This collaborative endeavor featured the University of Cambridge Institute for Sustainability Leadership (CISL) and the Singapore Green Finance Centre. Notably, the latter institution operates under the joint management of Imperial College Business School and Singapore Management University (SMU). The UK, in its commitment to this cause, showcased its efforts to quantify the financial and economic risks stemming from exposure to natural degradation. These efforts were bolstered by the UK’s Green Finance Institute, supported by key stakeholders such as the Bank of England (BoE) and the Department for Environment, Food & Rural Affairs (DEFRA).

Further emphasizing their commitment, the UK provided updates on the Taskforce on Nature-related Financial Disclosures (TNFD), which was poised to release its framework in September 2023.

FinTech and Innovation:

  1. Crypto and Digital Assets: The dynamic world of crypto and digital assets commanded significant attention in the dialogue. The UK and Singapore pledged to actively contribute to the development of global regulatory standards for these assets. Their commitment extended to participation in international standard-setting bodies such as IOSCO and various working groups under the Financial Stability Board (FSB). A notable milestone was the warm reception given to FSB recommendations on crypto-assets, including stablecoins.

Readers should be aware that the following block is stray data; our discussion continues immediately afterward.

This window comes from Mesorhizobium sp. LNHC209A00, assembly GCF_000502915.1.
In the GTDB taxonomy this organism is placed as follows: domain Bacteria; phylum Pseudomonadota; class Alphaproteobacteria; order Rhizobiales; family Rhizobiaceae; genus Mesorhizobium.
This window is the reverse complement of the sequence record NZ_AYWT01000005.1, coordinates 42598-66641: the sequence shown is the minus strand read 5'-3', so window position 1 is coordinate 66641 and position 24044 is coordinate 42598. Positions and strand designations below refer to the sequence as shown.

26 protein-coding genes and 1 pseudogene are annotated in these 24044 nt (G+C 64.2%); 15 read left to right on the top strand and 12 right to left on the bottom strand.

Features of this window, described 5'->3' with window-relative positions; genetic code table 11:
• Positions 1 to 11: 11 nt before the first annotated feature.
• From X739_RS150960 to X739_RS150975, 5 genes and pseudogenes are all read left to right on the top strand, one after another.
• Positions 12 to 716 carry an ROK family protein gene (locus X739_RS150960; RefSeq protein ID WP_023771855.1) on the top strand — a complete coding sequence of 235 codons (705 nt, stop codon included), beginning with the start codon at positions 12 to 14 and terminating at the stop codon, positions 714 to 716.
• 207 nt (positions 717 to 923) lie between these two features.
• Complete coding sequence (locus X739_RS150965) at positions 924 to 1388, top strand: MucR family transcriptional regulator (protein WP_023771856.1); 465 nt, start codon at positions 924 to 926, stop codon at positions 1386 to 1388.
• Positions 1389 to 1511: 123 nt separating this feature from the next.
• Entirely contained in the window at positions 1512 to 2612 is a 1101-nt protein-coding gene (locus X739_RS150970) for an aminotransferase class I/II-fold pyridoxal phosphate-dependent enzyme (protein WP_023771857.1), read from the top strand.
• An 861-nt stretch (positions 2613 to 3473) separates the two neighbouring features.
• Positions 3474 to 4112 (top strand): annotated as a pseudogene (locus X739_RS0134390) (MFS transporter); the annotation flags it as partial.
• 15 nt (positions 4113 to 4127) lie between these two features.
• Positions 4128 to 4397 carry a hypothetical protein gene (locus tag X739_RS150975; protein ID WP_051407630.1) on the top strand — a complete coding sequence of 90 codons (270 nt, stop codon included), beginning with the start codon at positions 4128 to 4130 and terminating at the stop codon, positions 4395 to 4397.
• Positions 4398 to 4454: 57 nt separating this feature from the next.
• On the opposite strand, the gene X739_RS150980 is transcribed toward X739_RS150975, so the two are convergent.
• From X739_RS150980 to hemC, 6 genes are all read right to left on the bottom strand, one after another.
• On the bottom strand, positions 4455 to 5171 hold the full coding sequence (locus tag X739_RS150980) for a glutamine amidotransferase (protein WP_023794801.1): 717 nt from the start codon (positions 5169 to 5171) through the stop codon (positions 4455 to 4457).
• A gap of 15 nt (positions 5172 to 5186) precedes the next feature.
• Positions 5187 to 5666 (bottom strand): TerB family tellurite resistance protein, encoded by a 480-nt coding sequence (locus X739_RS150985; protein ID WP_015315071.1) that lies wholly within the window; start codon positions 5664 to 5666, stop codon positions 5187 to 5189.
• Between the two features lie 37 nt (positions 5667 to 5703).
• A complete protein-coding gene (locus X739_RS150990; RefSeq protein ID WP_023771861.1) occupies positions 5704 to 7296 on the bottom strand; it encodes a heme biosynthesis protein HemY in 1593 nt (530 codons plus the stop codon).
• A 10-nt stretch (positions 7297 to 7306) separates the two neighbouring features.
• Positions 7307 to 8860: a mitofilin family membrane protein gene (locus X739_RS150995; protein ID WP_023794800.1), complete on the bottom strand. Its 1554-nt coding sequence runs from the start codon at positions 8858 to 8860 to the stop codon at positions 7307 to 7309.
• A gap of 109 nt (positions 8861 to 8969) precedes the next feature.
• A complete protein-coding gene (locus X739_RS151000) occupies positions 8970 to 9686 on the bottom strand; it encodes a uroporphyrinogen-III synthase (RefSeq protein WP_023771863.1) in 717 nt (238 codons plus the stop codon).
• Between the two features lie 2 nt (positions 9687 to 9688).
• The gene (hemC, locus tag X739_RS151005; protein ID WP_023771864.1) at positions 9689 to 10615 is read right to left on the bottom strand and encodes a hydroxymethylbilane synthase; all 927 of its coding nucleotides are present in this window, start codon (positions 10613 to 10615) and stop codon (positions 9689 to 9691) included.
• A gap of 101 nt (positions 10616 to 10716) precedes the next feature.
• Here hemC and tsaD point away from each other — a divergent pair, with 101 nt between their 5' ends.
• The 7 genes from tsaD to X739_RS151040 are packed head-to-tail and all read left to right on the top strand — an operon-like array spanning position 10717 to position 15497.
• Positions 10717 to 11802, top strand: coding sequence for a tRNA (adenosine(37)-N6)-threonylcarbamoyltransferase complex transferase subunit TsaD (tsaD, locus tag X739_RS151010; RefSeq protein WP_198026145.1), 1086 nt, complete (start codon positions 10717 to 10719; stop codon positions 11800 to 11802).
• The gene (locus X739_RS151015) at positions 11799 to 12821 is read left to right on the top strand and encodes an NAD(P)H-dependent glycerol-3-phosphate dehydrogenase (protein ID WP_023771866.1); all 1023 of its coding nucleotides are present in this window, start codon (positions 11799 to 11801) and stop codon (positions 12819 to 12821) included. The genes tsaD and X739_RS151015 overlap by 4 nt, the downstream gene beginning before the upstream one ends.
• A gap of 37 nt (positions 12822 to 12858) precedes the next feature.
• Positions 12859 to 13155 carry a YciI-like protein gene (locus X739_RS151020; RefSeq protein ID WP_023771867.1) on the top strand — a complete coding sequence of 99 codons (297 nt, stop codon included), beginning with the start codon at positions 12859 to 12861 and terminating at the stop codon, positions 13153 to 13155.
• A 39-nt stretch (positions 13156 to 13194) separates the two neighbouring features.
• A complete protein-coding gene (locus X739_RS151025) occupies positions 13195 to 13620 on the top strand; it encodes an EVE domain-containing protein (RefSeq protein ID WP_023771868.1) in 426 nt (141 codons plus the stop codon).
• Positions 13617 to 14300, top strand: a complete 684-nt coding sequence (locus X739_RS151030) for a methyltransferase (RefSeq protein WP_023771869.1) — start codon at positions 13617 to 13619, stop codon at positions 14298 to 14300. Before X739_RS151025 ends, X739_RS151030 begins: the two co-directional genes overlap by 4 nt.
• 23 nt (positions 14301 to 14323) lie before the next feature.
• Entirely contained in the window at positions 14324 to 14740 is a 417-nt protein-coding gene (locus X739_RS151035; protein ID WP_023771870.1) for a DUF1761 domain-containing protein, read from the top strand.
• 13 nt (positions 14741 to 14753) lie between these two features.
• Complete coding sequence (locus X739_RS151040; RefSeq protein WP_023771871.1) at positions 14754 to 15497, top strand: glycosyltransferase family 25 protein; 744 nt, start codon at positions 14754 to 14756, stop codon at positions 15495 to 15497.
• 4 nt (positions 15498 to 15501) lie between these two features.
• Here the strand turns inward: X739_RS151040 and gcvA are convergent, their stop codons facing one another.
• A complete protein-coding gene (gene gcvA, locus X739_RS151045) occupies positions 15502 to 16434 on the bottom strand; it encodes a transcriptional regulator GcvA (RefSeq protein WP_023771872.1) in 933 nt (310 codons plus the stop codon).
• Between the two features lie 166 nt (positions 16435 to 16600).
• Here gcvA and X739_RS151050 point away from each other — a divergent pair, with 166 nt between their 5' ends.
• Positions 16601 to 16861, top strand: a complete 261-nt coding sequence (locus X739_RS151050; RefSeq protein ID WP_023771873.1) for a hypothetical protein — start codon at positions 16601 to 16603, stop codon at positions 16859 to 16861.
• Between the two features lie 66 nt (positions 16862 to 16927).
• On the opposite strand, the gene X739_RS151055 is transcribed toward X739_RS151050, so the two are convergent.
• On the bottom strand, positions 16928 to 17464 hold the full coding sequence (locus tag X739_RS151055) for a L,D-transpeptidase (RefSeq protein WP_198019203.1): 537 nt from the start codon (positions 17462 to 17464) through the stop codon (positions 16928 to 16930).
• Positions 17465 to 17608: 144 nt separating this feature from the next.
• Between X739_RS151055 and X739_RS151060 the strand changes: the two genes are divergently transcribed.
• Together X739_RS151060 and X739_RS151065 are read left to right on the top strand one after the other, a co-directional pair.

The UK, in particular, provided a comprehensive update on its approach and the invaluable industry feedback garnered during the consultation on the Future Financial Services Regulatory Regime for Crypto-assets. Furthermore, the UK shared insights into the regulatory rules governing the marketing of crypto-assets. Singapore, on its part, shed light on its perspectives regarding regulatory developments related to stablecoins and measures aimed at ensuring consumer protection in the realm of Digital Payment Token Services.